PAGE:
Anti-sleaze spotlight falls on colleges
Tuesday 02 December 1997
Guido D'Isidoro is awaiting a disciplinary hearing at Llandrillo College, North Wales, at which he could face dismissal. His crime was to ask questions - first at the college and then at the Welsh Office - over the propriety of the principal and finance director being husband and wife.
Though he did not suggest any financial wrongdoing, Mr D'Isidoro, principal lecturer in business studies and staff development co-ordinator, was concerned that day-to-day management of a pounds 15m annual budget should rest primarily with two such closely linked individuals.
An inquiry ordered by college governors and carried out last July by the college's auditors Price Waterhouse examined whether impropriety had arisen as a result of the relationship between Huw Evans and his wife Gill. After the report found no evidence of wrongdoing, the matter was considered closed pending Mr D'Isidoro's hearing.
But while the college and Welsh Office have all but shut their files on the case, members of the Commons education select committee have called for more details as part of a review of governance and funding in further education.
Margaret Hodge, chairwoman of the committee, told The Independent she would be writing to the Welsh colleges' funding and inspection quango over the issue.
The re-emergence of the Llandrillo case is only the latest in a series of events turning the spotlight on probity and governance in further education.
Roger Ward, chief executive of the sector's representative body, the Association of Colleges, is the subject of an independent inquiry following allegations that he had used his position to promote a private healthcare firm and a lecturing agency.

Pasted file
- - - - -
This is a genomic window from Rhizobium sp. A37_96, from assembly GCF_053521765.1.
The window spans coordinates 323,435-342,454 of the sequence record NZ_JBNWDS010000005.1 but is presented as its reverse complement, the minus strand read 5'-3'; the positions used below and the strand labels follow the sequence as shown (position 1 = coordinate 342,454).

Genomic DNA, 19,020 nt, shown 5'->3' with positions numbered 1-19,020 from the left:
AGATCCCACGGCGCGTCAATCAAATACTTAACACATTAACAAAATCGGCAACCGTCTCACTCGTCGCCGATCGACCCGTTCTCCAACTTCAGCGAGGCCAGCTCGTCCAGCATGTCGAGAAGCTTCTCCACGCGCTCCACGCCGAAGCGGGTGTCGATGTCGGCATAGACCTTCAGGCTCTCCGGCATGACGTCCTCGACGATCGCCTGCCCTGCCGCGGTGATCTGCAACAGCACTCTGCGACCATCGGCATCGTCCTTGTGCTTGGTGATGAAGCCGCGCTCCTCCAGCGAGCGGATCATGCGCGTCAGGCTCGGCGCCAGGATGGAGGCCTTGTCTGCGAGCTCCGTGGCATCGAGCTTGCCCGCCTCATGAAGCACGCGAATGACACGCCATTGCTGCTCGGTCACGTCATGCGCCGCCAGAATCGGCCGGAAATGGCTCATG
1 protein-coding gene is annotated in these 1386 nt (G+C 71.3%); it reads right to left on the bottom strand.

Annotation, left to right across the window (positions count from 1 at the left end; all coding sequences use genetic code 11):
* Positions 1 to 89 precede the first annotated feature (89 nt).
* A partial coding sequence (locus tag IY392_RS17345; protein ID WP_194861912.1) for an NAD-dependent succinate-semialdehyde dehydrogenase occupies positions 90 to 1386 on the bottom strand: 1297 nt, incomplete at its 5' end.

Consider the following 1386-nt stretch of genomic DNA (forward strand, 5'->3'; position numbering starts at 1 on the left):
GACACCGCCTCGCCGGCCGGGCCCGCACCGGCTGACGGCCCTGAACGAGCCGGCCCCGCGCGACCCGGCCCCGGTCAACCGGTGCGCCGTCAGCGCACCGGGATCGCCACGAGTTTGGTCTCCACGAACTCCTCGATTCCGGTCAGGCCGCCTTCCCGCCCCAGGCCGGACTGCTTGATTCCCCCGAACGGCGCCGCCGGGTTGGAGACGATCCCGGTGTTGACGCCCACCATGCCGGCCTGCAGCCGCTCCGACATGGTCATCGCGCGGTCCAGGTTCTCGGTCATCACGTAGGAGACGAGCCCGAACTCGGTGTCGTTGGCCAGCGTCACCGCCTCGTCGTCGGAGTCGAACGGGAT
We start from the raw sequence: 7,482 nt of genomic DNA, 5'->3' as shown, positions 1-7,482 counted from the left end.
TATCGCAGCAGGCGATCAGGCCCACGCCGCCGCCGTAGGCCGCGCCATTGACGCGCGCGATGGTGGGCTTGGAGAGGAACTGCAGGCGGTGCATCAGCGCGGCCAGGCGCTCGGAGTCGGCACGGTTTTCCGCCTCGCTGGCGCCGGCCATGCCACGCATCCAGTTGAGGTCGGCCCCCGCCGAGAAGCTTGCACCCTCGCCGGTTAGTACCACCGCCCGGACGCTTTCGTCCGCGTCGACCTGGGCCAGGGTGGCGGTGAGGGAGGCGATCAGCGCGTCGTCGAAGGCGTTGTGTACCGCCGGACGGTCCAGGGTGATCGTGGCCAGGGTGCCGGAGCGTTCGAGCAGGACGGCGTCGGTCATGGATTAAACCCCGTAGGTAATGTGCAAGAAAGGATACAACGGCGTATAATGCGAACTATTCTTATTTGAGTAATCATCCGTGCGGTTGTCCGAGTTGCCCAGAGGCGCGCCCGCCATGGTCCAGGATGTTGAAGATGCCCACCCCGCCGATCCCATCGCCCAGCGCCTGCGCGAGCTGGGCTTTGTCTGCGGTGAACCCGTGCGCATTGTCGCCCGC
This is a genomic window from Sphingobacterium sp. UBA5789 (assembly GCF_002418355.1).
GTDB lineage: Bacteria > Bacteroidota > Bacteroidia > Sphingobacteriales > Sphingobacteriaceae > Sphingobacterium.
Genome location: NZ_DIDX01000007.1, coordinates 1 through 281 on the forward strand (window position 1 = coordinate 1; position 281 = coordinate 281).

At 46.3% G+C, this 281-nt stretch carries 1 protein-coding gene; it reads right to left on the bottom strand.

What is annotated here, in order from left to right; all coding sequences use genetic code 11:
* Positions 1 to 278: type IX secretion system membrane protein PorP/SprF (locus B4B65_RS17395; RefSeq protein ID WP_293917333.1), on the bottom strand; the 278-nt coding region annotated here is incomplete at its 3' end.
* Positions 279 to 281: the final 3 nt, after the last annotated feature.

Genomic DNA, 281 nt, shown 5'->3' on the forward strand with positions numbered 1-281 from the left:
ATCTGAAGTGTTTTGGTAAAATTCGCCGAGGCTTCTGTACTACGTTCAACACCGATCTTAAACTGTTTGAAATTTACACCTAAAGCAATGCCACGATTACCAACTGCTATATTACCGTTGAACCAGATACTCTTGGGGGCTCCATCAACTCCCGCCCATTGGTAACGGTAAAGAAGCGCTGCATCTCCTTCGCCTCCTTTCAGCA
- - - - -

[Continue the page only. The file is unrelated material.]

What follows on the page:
In a Commons debate on further education last month, John Cryer, MP for Horn- church, complained to Kim Howells, lifelong learning minister, over the "considerable power with few checks and balances on its execution" wielded by principals since colleges were made independent of local authority control in 1993.
Mr Cryer cited the case of Braintree College in Essex where the principal and chief executive Martin Bates is also clerk to the college's governing body, and of Doncaster College in South Yorkshire where the clerk was until recently Nina Ashurst, wife of the principal, Terry Ashurst.
Under guidance from the Further Education Funding Council, the clerk has a key role in advising governors on procedures, alerting the governing body if it risks overstepping its powers and ultimately whistleblowing to a higher authority if governors act irregularly.
He or she should "remain detached from the discussions and decisions of the governing body and its committees" and must "be able to preserve independence from the management of the college". The guidance clearly states that the clerk should not be a member of the governing body.
Braintree College confirmed to The Independent on Friday that its principal, who has been both clerk and a member of the governing body since 1993, is to step down as clerk following a meeting with governors early last week to discuss Mr Cryer's comments. However, despite offering to leave the role immediately, he is to stay as clerk until a replacement is appointed.
At Doncaster, advertisements have been placed for a new clerk, though Mr Ashurst insisted his wife had always intended to step down. There was no more risk of impropriety if a principal's spouse acted as clerk than if a senior member of staff dependent on the principal for promotion took on the role, he said.
As the select committee prepares to report on further education next spring, Baroness Blackstone, higher education minister, is considering changes to the articles and instruments by which colleges are governed.
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